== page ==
Big money at stake

Kenn Oliver
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HORSE RACING St. John's Racing and Entertainment hosts Atlantic Sire Stakes race today

It won't be business as usual at the St. John's Racing and Entertainment (STJRE) centre today. The facility will play host to an Atlantic Sire Stakes race, a first for Newfoundland and Labrador Harness Racing.

"It's for two-year-olds, which is the first year the horse is allowed to race," explains STJRE manager Brett Whelan.

It won't be business as usual at the St. John's Racing and Entertainment (STJRE) centre today. The facility will play host to an Atlantic Sire Stakes race, a first for Newfoundland and Labrador Harness Racing.

"It's for two-year-olds, which is the first year the horse is allowed to race," explains STJRE manager Brett Whelan.

"The horses that are racing are setting all the track records for two-year-old horses the last time we had an event."

STJRE came up with the idea, but with no government dollars funding racing in this province - provincial governments in Nova Scotia, New Brunswick and Prince Edward Island each contribute $200,000 to the Atlantic Sires Stakes program - Atlantic Standardbred Breeders Association "threw some money" this way to help STJRE get their foot in the door.

The Atlantic Sires Stakes program has been promoting the sport of harness racing for over forty years, while showcasing the best young horses in the region.

The goal of the program is to ensure the sport of harness racing continues to grow and prosper, by promoting the breeding of standardbred horses in the Atlantic Provinces. The racing series also provides economic incentives to breed, buy and race horses in the Atlantic Provinces.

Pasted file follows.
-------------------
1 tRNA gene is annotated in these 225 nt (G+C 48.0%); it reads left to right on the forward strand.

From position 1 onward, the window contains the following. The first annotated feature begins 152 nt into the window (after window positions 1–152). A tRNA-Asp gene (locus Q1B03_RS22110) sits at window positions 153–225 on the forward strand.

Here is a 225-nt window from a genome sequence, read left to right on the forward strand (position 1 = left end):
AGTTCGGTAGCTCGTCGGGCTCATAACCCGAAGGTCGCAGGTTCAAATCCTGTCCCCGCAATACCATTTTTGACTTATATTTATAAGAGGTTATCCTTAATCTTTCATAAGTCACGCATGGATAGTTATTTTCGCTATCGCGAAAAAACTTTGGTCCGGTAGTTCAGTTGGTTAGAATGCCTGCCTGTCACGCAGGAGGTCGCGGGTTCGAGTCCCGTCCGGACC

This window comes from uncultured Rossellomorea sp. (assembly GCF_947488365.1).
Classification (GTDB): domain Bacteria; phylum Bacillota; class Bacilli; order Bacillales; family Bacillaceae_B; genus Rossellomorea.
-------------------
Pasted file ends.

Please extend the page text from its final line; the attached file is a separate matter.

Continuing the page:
The Atlantic Sires Stakes program is open to two and three-year-old pacers and trotters that were sired by a stallion nominated to the Atlantic Sires Stakes in the applicable breeding year. There are six divisions in the racing series, which takes place at seven racetracks in New Brunswick, Nova Scotia and Prince Edward Island.

Whelan says today's races will be conducted like any Sunday, the only difference being stakes races.

"Our purse in the top class usually goes for $550 or so, but this race is going for $1,800.

"It's for the breeding program to make incentives for people to buy horses and stuff like that, because the amount of money that's spent every year on horses and feed is unbelievable."

The day is also serving as a fundraiser for the Newfoundland and Labrador chapter of the Arthritis Society.

"It's a fair (type) event," says Whelan.

"We have a bouncy room, plinko games with prizes, fish ponds, and a whole bunch of stuff going on. We're going to have giddy-up races where the kids two each other on bikes instead of horses and have people wager for prizes. It's big family event."

The days gets underway, rain or shine, with a 2 p.m. post time and is expected to conclude by 6 p.m. Admission to the track is free, but games and activities will come with small charge. All proceeds will go towards the Arthritis Society.

Organizations: Standardbred Breeders Association, Arthritis Society

Geographic location: St. John's, Nova Scotia, New Brunswick Prince Edward Island Atlantic Provinces Newfoundland and Labrador

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